Pakistan may finally be getting more serious about tackling its militancy problem. But don’t get your hopes up.
Worries about Chinese takeovers of key U.S. companies are a deepening concern to both policymakers and consumer advocacy groups. And the American public has reason to be wary of these acquisitions.
A new scramble for Africa is unfolding. But it’s no longer Western powers vying for land and the continent’s wealth as they had until the outbreak of World War I. The power struggle now is among Asian nations, most notably China and Japan.
Here are five New Year's resolutions that, if upheld, can help inch the region just a bit closer to the stability that's long eluded it.
"The stabilizing role of a post-2014 force - and its overall utility - would be modest at best," writes Michael Kugelman. "Afghanistan's future will largely be determined by domestic political considerations in South Asia that the U.S. has little ability - or desire - to influence."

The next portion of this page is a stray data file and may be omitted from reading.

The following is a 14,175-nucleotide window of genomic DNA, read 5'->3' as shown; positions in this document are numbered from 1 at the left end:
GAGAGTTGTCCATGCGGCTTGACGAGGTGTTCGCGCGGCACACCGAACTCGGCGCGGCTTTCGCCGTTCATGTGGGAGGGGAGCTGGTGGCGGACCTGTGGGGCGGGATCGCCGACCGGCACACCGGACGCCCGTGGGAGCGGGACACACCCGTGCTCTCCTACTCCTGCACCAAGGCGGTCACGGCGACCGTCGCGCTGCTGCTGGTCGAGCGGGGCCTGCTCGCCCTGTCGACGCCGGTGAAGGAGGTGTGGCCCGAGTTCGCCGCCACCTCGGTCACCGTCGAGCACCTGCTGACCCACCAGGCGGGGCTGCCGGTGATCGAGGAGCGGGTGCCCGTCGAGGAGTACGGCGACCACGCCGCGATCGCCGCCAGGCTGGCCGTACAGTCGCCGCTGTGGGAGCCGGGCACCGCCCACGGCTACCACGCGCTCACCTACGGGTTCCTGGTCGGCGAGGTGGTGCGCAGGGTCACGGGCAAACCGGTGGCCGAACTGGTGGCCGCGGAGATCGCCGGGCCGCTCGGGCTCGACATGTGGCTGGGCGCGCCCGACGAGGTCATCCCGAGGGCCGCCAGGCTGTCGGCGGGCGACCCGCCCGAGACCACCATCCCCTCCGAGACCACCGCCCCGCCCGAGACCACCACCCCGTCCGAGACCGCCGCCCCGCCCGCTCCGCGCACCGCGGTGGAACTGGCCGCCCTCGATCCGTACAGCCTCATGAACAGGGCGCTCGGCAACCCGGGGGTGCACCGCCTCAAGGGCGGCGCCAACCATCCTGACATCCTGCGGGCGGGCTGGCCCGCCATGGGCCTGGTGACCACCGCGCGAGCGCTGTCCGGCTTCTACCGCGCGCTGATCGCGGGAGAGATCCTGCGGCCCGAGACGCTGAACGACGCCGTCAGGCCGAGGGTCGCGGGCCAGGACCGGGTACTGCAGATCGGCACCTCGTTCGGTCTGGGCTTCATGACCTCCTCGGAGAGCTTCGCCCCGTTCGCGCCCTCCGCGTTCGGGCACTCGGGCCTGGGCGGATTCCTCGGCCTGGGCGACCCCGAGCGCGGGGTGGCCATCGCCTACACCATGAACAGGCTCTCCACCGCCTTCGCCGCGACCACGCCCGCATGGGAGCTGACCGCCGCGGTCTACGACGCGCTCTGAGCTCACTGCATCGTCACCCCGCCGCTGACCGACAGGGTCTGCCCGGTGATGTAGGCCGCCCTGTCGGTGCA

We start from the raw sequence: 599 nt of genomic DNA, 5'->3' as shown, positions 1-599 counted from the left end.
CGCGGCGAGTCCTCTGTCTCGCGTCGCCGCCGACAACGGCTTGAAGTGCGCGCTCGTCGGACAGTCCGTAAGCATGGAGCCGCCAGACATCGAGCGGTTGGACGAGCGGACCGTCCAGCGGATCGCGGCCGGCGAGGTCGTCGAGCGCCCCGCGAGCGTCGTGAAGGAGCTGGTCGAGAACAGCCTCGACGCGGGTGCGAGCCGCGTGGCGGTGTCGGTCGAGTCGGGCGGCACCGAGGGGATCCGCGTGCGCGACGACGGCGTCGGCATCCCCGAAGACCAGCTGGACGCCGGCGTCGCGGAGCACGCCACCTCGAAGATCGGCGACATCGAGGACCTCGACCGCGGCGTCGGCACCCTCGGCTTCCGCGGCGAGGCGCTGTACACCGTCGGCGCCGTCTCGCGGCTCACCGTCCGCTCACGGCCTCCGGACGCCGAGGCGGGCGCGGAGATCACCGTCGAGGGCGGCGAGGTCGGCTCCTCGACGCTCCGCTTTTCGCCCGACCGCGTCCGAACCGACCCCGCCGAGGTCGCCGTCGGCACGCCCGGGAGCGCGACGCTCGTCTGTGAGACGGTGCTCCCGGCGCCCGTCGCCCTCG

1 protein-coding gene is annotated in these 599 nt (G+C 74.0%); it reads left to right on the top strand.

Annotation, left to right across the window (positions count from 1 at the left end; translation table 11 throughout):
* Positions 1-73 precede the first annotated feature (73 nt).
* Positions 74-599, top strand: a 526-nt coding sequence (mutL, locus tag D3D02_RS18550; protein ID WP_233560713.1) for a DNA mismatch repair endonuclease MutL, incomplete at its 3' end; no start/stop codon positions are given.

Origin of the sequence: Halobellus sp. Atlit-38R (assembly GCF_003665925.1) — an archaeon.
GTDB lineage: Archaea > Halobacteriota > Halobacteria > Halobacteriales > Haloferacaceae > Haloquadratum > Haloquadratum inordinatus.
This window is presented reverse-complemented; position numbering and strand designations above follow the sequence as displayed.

Will Japan assert its own vision for East Asia, or will it continue simply to react to China? That will be the biggest question in 2014 for Tokyo as tensions with Beijing continue to mount writes Shihoko Goto.
The Asia Program is pleased to have published a timely new study by Prof. Stephen Tankel on militancy in India. Prof. Tankel's main focus is a loosely organized indigenous Islamist militant network known as the Indian Mujahideen.
Ahsan Iqbal, Pakistan's minister for planning, development, and reforms, and a top official in the country's ruling party, discusses Pakistan's urbanization challenges.
The Asia Program is partnering with the Wilson Center’s China Environment Forum and the Circle of Blue organization on Chokepoint India, a new project examining the intersection of water and energy stress in India.